Who is St. George?ST=Who is St. George
But of the man himself, nothing is certainly known. Our earliest source, Eusebius of Caesarea, writing c. 322, tells of a soldier of noble birth who was put to death under the orders of the Emperor Diocletian at Nicomedia (an ancient city of North West Asia Minor near the Bosphorus in present day Turkey) on 23 April, 303, but makes no mention of his name, his country or his place of burial. According to the apocryphal Acts of St George current in various versions in the Eastern Church from the fifth century, George held the rank of tribune in the Roman army and was beheaded by Diocletian for protesting against the Emperor's persecution of Christians. George rapidly became venerated throughout Christendom as an example of bravery in defense of the poor and the defenseless and of the Christian faith.
Saint George is a leading character in one of the greatest poems in the English language, Spencer's Faerie Queene (1590 and 1596). St George appears in Book 1 as the Redcrosse Knight of Holiness, protector of the Virgin. In this guise he may also be seen as the Anglican church upholding the monarchy of Elizabeth I:
But on his breast a bloody Cross he bore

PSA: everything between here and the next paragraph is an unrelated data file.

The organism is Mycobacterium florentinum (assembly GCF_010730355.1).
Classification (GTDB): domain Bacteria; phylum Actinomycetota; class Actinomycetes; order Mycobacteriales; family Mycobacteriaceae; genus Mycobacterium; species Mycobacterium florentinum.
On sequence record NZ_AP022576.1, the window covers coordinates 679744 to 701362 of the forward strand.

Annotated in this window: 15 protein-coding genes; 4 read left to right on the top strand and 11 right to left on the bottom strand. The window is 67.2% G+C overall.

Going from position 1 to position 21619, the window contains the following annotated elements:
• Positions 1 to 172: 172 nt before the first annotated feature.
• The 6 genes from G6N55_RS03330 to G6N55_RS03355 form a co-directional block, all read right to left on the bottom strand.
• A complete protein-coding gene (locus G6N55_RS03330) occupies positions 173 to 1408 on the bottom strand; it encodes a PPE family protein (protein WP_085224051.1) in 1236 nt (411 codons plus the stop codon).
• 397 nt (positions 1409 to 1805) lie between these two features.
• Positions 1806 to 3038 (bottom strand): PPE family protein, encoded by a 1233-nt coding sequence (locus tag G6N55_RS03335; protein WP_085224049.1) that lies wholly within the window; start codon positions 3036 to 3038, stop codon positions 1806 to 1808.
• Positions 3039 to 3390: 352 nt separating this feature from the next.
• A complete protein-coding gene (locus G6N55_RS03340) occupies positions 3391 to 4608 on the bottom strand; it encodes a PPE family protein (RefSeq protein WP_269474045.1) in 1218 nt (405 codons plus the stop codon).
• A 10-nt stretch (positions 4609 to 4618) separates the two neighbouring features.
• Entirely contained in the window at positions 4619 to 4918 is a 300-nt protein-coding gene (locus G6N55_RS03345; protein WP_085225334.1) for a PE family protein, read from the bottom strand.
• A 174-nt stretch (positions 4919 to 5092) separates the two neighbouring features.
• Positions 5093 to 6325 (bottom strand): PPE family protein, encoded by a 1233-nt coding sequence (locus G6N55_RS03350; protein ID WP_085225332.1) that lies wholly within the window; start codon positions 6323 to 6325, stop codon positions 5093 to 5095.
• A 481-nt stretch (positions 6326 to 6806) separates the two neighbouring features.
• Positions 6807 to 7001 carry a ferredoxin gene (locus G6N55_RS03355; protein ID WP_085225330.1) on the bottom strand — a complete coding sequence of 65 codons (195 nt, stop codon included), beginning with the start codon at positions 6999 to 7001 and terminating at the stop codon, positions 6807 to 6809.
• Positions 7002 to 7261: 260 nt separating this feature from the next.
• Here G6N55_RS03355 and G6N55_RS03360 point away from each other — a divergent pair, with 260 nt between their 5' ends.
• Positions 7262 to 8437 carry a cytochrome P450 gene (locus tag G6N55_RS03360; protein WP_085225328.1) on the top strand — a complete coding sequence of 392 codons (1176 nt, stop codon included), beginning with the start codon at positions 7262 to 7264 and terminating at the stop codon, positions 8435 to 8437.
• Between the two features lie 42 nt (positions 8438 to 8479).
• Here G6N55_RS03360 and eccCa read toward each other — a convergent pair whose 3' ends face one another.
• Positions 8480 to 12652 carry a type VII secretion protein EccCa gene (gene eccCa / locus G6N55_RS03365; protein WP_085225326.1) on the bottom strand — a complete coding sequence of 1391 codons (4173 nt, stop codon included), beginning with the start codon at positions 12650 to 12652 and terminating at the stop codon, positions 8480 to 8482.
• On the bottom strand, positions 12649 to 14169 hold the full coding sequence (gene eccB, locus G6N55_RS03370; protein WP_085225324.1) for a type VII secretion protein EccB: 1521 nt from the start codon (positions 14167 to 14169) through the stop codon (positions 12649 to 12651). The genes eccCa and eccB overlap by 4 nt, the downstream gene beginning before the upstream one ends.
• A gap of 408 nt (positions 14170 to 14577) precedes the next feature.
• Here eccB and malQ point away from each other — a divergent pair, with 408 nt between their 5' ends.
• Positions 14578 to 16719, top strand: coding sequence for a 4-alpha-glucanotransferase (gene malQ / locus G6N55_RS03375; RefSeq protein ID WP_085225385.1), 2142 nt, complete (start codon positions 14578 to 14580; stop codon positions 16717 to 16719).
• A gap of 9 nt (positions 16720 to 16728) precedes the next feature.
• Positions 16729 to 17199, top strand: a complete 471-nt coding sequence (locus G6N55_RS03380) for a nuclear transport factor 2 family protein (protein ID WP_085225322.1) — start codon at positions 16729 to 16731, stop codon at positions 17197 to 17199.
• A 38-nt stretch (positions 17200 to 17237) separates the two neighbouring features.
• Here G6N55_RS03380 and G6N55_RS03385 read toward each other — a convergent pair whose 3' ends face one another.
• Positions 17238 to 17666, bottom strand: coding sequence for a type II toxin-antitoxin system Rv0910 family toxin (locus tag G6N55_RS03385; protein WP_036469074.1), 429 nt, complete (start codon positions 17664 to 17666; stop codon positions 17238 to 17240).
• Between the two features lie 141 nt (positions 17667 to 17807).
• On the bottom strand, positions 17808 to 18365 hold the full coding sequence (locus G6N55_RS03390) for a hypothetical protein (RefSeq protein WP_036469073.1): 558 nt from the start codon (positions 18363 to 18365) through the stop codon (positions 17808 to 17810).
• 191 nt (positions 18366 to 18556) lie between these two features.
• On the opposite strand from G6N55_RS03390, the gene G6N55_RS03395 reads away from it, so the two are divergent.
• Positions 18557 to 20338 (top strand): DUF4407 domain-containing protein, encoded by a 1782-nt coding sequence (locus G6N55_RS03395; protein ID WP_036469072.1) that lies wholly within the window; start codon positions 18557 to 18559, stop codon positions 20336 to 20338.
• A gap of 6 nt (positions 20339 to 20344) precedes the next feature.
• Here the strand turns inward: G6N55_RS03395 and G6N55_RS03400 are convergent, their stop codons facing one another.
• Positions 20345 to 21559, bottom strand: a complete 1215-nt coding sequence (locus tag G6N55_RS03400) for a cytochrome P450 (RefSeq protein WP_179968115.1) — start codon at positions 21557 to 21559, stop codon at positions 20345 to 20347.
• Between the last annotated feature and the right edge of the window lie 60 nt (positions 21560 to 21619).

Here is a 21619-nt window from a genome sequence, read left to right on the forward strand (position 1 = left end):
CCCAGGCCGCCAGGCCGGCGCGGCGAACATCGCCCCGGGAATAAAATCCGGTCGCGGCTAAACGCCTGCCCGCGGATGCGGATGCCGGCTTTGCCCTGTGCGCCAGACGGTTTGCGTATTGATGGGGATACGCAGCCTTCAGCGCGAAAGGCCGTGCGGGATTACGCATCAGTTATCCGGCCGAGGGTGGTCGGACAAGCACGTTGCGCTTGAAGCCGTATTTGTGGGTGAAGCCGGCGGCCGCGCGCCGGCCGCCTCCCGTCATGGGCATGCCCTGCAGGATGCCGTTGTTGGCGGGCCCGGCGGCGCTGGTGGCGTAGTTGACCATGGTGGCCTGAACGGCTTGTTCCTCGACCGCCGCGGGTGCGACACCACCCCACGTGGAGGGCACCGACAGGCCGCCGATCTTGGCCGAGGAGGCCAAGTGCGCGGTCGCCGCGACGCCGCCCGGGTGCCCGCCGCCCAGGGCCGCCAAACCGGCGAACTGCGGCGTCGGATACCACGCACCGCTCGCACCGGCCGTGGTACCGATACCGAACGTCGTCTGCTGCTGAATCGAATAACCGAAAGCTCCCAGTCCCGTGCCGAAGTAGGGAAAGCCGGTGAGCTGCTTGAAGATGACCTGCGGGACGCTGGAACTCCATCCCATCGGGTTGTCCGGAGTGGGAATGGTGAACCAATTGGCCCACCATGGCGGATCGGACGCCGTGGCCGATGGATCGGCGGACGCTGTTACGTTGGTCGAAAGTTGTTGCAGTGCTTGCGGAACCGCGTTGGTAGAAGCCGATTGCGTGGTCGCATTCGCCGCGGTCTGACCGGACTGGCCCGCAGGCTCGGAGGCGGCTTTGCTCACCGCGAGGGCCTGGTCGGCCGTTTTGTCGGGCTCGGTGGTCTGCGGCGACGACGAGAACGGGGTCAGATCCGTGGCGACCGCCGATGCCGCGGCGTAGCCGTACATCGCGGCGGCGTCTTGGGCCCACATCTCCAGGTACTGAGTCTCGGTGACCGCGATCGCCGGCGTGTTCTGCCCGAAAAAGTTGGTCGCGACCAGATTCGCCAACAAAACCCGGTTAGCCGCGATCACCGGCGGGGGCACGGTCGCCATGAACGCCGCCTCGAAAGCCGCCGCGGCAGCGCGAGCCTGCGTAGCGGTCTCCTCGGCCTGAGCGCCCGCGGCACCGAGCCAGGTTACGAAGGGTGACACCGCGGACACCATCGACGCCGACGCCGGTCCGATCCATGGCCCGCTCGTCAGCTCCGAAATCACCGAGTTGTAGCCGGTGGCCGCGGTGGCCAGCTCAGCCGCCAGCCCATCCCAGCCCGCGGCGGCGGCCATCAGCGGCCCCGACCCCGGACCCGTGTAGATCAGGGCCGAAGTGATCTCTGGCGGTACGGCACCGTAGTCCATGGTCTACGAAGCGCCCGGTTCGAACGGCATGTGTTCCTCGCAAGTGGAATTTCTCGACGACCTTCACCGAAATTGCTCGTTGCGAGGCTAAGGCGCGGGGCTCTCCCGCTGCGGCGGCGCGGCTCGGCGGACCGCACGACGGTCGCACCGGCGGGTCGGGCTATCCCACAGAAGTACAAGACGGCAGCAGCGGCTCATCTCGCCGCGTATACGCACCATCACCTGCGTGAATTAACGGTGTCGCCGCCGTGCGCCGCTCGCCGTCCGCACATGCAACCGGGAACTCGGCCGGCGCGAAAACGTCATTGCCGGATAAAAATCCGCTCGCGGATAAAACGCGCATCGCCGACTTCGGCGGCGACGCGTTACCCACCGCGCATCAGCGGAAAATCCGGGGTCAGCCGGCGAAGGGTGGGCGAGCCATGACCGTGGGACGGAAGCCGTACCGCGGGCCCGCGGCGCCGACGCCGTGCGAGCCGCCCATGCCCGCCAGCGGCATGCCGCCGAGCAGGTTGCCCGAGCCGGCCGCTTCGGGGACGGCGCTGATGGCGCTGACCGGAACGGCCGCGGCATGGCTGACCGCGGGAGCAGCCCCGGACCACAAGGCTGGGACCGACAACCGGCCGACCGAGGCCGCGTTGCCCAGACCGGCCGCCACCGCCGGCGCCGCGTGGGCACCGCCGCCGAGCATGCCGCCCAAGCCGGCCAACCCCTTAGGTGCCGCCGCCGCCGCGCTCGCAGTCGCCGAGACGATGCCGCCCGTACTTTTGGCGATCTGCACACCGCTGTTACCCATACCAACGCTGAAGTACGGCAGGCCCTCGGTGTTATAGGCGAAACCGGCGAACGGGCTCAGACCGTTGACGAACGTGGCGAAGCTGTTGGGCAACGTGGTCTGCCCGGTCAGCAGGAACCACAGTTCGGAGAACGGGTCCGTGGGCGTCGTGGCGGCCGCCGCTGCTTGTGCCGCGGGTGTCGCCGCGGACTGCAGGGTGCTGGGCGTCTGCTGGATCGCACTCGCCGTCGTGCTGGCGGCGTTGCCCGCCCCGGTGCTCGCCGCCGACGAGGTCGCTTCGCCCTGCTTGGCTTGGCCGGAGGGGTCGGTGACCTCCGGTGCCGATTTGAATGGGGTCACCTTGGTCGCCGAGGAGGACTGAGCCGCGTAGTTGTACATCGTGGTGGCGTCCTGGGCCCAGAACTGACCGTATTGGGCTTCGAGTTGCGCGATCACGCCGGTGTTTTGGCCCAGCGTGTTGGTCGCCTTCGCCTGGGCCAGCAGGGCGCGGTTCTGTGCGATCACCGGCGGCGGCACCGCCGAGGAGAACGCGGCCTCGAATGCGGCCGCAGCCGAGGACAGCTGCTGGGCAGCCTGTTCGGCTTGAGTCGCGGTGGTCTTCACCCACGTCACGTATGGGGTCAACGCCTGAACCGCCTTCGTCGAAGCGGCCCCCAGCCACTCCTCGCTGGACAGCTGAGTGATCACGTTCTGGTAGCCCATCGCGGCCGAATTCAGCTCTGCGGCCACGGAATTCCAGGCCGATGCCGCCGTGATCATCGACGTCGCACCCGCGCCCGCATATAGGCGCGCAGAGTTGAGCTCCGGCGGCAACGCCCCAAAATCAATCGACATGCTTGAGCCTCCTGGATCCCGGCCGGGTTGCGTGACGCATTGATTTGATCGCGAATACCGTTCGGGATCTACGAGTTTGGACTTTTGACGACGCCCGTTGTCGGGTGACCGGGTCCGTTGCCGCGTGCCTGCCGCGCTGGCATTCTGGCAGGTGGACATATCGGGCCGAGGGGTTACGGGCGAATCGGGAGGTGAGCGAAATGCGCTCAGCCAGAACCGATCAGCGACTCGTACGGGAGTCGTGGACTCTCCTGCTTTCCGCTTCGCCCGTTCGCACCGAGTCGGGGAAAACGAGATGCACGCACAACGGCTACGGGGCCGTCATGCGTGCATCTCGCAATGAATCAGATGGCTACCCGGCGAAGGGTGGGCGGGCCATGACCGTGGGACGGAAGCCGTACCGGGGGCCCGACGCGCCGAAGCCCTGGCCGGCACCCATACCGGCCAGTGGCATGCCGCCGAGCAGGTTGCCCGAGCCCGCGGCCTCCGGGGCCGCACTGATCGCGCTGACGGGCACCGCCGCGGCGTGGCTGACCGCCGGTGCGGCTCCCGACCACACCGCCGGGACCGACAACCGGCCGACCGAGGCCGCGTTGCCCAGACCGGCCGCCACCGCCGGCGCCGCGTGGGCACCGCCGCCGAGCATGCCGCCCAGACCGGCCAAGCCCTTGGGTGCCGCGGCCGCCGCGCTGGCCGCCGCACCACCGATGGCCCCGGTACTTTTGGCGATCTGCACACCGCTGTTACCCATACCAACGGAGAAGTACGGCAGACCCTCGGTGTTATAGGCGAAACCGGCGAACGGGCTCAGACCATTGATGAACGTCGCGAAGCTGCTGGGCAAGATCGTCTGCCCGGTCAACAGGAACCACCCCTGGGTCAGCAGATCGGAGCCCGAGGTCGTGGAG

The legend of St George and the dragon took on a new lease of life during the Counter Reformation. The discoveries in Africa, India and the Americas, in areas which maps had previously shown as populated by dragons, presented vast new fields for Church missionary endeavour, and St George was once again invoked as an example of danger faced and overcome for the good of the Church. Meanwhile, the Protestant author, John Bunyan (1628-88), recalled the story of George and the Dragon in the account of the fight between Christian and Apollyon in Pilgrim's Progress (1679 and 1684).
In more modern times, St George was chosen by Baden-Powell, its founder, to be patron of the Scouting Movement, and on St George's Day, scouts are bidden to remember their Promise and the Scout Law. Baden-Powell recounted in Scouting for Boys that the Knights of the Round Table 'had as their patron saint St George because he was the only one of all the saints who was a horseman. He is the patron saint of cavalry, from which the word chevalier is derived'.
St George is still venerated in a large number of places, by followers of particular occupations and sufferers from certain diseases. George is the patron saint of Aragon, Catalonia, Georgia, Lithuania, Palestine, Portugal, Germany and Greece; and of Moscow, Istanbul, Genoa and Venice (second to St Mark). He is patron of soldiers, cavalry and chivalry; of farmers and field workers, Boy Scouts and butchers; of horses, riders and saddlers; and of sufferers from leprosy, plague and syphilis. He is particularly the patron saint of archers, which gives special point to these famous lines from Shakespeare's Henry V, Act 3, Scene 1, l. 31:
H.Delehaye, Les legendes grecques des saints militaires, Paris 1909
I.H.Elder, George of Lydda, 1949
E. Hoode, Guide to the Holy Land, Jerusalem 1962
G.J.Marcus, Saint George of England, 1939
Jacobus de Voragine, The Golden Legend : Readings on the Saints, Tr. William Granger Ryan, 2 vols (Princeton: Princeton University Press, 1993)